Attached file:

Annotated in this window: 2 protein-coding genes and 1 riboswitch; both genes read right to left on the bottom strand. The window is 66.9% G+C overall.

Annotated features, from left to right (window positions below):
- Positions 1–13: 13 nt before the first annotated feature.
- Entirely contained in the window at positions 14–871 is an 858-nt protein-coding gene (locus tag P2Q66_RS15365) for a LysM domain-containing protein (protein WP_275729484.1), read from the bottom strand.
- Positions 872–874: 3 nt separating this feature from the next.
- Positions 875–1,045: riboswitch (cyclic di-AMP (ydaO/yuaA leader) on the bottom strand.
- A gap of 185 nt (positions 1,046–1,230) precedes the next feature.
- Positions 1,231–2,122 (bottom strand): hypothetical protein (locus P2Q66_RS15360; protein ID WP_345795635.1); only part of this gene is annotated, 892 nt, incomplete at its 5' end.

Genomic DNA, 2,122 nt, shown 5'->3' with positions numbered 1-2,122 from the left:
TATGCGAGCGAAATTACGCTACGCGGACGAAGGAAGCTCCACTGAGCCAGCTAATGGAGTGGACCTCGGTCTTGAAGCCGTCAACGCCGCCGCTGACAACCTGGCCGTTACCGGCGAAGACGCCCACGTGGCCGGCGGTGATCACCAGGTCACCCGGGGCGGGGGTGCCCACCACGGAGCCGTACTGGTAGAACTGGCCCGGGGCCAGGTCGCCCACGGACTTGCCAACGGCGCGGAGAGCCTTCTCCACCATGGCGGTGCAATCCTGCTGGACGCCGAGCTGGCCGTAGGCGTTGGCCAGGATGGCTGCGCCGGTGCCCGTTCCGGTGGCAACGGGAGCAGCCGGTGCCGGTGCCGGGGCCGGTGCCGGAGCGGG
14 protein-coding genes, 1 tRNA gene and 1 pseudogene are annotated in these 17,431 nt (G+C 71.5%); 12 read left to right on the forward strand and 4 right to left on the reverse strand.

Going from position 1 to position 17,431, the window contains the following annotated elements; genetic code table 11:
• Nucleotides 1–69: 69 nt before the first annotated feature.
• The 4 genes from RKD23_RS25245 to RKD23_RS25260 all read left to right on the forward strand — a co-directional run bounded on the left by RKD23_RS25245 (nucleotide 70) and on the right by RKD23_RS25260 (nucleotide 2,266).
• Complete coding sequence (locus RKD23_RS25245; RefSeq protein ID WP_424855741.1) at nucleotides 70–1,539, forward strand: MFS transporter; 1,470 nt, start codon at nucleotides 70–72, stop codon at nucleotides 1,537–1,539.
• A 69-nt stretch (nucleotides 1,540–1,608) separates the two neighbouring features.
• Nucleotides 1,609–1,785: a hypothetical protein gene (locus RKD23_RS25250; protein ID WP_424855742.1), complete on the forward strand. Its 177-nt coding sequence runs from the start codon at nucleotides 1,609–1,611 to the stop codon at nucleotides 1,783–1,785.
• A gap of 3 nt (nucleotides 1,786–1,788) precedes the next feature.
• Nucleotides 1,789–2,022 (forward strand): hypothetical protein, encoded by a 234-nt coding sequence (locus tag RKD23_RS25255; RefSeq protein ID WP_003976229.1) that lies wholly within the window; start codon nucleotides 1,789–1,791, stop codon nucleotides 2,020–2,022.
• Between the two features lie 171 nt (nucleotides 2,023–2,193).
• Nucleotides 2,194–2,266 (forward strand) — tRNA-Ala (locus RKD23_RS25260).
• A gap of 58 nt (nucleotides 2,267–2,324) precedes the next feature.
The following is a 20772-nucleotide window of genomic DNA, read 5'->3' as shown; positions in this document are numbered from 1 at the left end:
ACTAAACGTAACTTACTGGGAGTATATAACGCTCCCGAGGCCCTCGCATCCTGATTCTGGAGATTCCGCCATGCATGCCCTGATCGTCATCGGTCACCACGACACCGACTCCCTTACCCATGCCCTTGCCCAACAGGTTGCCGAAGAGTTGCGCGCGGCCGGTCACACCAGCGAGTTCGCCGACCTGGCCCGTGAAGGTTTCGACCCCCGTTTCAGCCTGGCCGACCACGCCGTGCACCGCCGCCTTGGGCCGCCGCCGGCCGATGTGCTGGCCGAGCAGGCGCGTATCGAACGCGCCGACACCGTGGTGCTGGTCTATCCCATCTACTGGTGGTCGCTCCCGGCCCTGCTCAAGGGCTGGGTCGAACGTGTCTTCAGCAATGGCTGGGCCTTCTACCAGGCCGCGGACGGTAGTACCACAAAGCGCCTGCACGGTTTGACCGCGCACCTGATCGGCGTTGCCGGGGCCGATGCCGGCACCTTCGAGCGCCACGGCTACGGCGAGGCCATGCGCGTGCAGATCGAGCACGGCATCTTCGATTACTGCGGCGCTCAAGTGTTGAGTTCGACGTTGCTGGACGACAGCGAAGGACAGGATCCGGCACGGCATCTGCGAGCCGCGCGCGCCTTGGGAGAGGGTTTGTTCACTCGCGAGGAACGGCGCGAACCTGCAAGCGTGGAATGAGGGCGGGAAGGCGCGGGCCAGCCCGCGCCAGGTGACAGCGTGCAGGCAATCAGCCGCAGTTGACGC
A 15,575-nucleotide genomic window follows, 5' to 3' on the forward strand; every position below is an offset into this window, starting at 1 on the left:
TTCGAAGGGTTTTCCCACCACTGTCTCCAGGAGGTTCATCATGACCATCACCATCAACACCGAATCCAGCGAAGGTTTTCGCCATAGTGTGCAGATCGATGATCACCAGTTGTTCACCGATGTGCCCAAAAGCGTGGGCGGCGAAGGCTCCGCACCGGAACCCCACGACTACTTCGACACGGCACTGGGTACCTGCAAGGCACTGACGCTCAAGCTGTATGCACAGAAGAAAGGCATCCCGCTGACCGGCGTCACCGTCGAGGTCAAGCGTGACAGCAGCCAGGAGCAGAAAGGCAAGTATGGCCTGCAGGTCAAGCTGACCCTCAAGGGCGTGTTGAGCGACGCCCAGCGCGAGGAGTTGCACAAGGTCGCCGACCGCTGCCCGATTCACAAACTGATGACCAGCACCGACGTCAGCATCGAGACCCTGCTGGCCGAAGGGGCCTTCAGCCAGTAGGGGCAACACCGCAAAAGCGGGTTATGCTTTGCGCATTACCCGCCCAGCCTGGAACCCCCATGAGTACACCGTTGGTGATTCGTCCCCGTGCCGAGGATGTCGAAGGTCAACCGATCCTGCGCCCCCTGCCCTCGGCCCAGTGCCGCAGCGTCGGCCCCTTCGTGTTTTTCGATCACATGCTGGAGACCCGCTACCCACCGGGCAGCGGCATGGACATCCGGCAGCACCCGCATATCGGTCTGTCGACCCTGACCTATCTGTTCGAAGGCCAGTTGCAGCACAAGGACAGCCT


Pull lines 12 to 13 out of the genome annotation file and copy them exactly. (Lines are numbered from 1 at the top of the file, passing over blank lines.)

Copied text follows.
Going from position 1 to position 17,431, the window contains the following annotated elements; genetic code table 11:
• Nucleotides 1–69: 69 nt before the first annotated feature.